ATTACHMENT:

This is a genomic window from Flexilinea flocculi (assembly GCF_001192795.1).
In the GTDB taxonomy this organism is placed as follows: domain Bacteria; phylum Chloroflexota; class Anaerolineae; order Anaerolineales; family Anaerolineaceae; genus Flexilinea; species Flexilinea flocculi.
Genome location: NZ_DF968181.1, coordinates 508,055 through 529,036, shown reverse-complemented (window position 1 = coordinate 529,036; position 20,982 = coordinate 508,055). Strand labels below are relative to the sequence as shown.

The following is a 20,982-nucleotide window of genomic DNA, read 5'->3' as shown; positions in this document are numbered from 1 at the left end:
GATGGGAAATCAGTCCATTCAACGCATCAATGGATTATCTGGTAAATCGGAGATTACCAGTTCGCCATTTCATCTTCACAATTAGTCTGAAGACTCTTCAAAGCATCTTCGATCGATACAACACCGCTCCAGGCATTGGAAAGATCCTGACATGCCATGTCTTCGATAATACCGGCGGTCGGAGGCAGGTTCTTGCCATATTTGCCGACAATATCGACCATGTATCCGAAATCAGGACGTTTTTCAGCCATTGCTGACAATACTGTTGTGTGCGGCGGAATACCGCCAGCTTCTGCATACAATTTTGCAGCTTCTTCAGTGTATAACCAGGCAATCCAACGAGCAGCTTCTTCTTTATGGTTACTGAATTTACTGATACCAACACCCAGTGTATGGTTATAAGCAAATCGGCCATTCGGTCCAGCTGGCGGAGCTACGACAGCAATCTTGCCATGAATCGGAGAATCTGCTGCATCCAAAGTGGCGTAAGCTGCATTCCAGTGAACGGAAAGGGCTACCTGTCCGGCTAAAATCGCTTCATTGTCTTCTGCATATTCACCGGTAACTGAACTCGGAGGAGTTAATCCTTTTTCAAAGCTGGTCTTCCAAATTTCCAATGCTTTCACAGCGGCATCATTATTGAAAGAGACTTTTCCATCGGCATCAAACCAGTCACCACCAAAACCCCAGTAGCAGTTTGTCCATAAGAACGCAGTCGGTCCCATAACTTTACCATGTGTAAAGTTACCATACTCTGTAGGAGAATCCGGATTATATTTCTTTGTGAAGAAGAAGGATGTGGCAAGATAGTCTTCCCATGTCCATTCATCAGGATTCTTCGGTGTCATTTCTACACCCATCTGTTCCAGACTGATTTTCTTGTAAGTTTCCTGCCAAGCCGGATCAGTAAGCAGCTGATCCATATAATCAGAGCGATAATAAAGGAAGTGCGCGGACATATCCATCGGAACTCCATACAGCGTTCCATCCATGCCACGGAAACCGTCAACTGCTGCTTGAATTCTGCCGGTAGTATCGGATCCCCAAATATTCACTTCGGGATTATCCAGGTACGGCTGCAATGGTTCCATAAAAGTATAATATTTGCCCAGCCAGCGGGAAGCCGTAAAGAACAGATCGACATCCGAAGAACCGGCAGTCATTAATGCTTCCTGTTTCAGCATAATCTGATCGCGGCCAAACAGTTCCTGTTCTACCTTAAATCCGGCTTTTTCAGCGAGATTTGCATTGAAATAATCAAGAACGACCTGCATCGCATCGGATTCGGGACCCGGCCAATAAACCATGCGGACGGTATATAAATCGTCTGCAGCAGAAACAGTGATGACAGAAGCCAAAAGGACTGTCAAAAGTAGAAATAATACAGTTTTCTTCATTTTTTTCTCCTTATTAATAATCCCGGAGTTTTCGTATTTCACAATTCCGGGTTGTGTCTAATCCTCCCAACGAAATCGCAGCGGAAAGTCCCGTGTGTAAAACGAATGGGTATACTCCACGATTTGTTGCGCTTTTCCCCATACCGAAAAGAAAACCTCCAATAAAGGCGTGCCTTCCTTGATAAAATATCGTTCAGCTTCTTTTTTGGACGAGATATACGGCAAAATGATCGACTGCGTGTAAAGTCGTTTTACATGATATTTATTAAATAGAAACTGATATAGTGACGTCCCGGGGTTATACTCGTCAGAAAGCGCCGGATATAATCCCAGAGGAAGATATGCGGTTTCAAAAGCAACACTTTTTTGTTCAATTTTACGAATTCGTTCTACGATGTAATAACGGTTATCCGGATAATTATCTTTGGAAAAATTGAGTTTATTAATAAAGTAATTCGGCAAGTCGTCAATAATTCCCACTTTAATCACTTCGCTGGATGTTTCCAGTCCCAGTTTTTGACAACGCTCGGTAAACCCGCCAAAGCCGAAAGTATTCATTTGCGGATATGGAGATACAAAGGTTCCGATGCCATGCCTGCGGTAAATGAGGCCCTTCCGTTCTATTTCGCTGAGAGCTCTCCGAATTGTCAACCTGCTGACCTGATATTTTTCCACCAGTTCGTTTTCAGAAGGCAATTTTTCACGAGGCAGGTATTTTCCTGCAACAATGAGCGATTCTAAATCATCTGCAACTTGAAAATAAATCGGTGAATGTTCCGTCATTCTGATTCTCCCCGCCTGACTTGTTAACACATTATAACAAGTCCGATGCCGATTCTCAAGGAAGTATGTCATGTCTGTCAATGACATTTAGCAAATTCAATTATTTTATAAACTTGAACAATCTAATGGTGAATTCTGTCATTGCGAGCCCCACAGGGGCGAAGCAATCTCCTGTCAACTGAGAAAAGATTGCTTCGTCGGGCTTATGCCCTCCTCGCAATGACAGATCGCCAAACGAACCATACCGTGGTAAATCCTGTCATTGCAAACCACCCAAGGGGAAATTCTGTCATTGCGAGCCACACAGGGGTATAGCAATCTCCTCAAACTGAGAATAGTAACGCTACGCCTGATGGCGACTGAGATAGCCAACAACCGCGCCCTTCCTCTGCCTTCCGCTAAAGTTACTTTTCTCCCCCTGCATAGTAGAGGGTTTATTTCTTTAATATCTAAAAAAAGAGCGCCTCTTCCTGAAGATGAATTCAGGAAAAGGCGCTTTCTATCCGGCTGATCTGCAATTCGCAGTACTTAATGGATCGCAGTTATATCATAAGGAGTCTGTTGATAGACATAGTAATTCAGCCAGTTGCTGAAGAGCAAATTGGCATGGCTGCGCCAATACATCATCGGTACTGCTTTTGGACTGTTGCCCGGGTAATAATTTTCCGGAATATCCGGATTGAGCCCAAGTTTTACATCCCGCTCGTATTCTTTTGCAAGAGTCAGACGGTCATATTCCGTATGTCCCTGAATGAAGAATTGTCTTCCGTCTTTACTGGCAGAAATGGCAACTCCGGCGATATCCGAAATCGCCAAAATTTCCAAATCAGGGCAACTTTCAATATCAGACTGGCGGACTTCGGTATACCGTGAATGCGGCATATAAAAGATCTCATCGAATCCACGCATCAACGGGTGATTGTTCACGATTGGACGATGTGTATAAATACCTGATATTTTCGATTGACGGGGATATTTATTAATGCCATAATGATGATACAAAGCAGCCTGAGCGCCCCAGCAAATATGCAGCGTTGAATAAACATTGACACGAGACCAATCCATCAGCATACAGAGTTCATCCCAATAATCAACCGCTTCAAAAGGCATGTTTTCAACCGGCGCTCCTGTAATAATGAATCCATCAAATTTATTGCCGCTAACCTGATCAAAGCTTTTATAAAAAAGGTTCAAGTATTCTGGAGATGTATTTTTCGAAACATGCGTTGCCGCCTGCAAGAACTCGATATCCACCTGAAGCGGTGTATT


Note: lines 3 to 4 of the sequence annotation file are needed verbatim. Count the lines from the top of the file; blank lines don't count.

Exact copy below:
Genome location: NZ_DF968181.1, coordinates 508,055 through 529,036, shown reverse-complemented (window position 1 = coordinate 529,036; position 20,982 = coordinate 508,055). Strand labels below are relative to the sequence as shown.

The following is a 20,982-nucleotide window of genomic DNA, read 5'->3' as shown; positions in this document are numbered from 1 at the left end: